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Abstract Detail

Pollination Biology

Higuera-Díaz, Mónica [1], Manson, Jessamyn S. [1], Hall, Jocelyn C. [2].

Pollination biology of Cleomella serrulata and Polanisia dodecandra, two native prairie plants in Southern Alberta.

Plants can attract a diverse range of pollinators using floral traits that are not exclusionary, including open flowers, showy inflorescences and ample nectar; this is called a generalist pollination system. Studying these species provides valuable information about the availability of floral resources to pollinators, which is particularly important in ecosystems where the scarcity of flowers could limit resource for pollinators. In this study, we investigated the flowering phenology, reproductive biology and pollinator community of Cleomella serrulata and Polanisia dodecandra (Cleomaceae), two related species native to North America with limited distribution in Alberta. Although the flowers exhibit a generalist pollination system and have similar symmetry, they differ in floral cues related to pollinator attraction such as petal color, inflorescence size and nectar traits. Both plant species are facultatively cross-pollinated and start flowering in late June or early July with the flowering period lasting until late August or early September. Total nectar sugar content was high in both species, but nectar volume was higher in C. serrulata flowers. Over two years of observations we recorded 2206 visitor insects corresponding to 150 species visiting both plant species. For C. serrulata, Hymenoptera had the highest richness and frequency followed by Diptera and Lepidoptera, while in P. dodecandra, Diptera had the highest richness followed by Hymenoptera and Lepidoptera. We also reported the first nocturnal visitors for C. serrulata and we collected Synnervus plagiatus (sand wasp), which is a new record for Alberta. Our results suggest that both plant species represent an important nectar and pollen resource and could be useful in the maintenance of native pollinator populations. Promoting the conservation of natural prairies and native plants will support biodiversity of pollinators and ensure they continue to provide pollination services to natural and agricultural ecosystems. This project is part of ongoing work on Cleomaceae species that examines the genetic basis of variation in floral traits associated with pollinator attraction and rewards. We are currently developing transcriptomic resources and performing functional genomics studies to answer questions related with pollination processes in these rare native plant species.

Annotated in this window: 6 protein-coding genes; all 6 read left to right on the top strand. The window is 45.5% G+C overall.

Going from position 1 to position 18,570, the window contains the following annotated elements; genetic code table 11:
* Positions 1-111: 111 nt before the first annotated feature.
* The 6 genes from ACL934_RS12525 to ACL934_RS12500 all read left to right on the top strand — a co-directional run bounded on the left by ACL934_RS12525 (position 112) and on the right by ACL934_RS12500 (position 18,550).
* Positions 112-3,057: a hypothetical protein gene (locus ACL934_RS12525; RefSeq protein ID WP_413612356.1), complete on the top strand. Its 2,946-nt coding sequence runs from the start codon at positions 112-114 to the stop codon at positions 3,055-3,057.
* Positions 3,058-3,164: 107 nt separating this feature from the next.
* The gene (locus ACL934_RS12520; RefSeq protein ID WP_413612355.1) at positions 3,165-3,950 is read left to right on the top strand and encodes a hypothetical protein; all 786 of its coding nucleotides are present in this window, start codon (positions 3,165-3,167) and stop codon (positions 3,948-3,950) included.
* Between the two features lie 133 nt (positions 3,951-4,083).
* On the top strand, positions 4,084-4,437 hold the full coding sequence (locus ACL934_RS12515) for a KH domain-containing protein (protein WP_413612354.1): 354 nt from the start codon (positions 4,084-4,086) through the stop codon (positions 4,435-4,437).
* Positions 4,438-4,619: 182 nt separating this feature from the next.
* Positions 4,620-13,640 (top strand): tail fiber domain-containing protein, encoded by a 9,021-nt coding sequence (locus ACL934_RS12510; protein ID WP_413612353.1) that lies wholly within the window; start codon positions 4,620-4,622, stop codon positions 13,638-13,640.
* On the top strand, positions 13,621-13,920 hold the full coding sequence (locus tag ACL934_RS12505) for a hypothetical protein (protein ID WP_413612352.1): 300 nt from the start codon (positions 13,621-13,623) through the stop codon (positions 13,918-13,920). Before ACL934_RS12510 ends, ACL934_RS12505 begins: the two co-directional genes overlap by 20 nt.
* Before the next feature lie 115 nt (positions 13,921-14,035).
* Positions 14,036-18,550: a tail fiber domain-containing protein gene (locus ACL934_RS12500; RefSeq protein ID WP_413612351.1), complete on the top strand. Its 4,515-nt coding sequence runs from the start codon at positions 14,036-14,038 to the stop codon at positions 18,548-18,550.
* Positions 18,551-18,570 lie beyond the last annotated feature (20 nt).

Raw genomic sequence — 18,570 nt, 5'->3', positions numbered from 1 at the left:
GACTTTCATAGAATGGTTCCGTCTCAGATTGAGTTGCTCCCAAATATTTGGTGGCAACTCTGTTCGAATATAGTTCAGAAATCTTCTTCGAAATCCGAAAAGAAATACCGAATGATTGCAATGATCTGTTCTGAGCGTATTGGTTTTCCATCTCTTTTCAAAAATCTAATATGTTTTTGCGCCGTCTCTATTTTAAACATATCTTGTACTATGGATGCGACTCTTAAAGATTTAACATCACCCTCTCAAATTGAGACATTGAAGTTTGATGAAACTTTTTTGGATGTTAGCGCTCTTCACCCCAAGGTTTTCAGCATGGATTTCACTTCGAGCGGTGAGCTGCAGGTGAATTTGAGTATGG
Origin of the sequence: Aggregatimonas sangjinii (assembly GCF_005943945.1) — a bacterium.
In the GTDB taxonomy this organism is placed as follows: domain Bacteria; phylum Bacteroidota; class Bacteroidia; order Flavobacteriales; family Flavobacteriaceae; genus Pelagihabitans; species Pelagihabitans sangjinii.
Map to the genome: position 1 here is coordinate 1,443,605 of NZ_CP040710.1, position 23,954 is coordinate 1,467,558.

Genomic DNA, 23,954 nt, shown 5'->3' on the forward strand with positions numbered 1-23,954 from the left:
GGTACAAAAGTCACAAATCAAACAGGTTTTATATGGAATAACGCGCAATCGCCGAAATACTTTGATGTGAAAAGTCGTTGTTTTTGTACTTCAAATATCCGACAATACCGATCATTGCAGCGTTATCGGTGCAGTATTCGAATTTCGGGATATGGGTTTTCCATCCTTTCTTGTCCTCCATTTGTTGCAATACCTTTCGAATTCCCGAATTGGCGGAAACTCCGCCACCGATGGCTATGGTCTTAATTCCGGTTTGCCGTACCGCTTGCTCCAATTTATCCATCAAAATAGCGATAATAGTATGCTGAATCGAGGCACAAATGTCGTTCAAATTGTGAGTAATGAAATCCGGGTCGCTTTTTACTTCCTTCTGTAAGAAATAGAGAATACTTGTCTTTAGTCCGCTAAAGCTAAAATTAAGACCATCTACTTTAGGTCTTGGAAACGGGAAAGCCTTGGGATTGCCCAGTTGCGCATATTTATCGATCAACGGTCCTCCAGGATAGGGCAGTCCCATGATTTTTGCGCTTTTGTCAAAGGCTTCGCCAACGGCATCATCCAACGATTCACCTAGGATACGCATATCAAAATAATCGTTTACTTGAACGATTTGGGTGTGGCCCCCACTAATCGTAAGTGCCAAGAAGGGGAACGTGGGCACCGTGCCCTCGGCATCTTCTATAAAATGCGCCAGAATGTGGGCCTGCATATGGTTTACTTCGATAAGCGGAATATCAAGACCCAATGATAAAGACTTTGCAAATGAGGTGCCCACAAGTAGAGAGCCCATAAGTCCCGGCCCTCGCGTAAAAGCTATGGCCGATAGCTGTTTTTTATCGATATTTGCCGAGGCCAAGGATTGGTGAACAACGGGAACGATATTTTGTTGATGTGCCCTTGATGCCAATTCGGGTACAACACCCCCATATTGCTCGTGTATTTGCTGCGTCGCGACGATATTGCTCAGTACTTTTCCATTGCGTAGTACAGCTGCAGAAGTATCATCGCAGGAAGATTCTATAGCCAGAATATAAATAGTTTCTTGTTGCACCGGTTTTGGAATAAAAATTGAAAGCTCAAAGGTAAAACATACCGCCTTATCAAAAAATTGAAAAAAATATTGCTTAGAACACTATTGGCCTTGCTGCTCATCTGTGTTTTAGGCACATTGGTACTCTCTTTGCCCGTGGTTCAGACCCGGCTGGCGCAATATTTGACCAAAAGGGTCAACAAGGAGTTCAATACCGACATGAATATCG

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1 - University of Alberta, Biological Sciences, CW 405 Biological Sciences Building, Edmonton, AB, T6G 2E9, Canada
2 - University of Alberta, Biological Sciences, CW 405 Biological Sciences Building, Edmonton, Alberta, T6G 2E9, Canada

Generalist pollination system
Native plants

Presentation Type: Oral Paper:Papers for Topics
Session: 8
Location: Salon 6/The Shaw Conference Centre
Date: Monday, July 27th, 2015
Time: 8:45 AM
Number: 8003
Abstract ID:1135
Candidate for Awards:None

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